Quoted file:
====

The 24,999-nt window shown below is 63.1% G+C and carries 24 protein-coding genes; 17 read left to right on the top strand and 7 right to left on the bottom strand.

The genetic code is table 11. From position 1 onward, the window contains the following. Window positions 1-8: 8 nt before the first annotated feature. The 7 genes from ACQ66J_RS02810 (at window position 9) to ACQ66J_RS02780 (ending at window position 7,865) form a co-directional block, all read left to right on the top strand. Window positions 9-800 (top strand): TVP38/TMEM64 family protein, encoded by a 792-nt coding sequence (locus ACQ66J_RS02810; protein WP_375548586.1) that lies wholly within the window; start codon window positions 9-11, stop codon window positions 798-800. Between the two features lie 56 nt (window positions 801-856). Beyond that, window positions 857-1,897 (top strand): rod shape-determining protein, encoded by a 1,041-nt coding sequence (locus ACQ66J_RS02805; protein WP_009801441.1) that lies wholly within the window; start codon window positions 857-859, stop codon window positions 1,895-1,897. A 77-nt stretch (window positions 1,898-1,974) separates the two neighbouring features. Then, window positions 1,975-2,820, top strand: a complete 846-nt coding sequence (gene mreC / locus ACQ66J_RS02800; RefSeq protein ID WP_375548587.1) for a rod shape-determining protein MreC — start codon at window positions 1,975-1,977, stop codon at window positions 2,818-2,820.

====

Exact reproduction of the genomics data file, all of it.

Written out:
The 24,999-nt window shown below is 63.1% G+C and carries 24 protein-coding genes; 17 read left to right on the top strand and 7 right to left on the bottom strand.

The genetic code is table 11. From position 1 onward, the window contains the following. Window positions 1-8: 8 nt before the first annotated feature. The 7 genes from ACQ66J_RS02810 (at window position 9) to ACQ66J_RS02780 (ending at window position 7,865) form a co-directional block, all read left to right on the top strand. Window positions 9-800 (top strand): TVP38/TMEM64 family protein, encoded by a 792-nt coding sequence (locus ACQ66J_RS02810; protein WP_375548586.1) that lies wholly within the window; start codon window positions 9-11, stop codon window positions 798-800. Between the two features lie 56 nt (window positions 801-856). Beyond that, window positions 857-1,897 (top strand): rod shape-determining protein, encoded by a 1,041-nt coding sequence (locus ACQ66J_RS02805; protein WP_009801441.1) that lies wholly within the window; start codon window positions 857-859, stop codon window positions 1,895-1,897. A 77-nt stretch (window positions 1,898-1,974) separates the two neighbouring features. Then, window positions 1,975-2,820, top strand: a complete 846-nt coding sequence (gene mreC / locus ACQ66J_RS02800; RefSeq protein ID WP_375548587.1) for a rod shape-determining protein MreC — start codon at window positions 1,975-1,977, stop codon at window positions 2,818-2,820.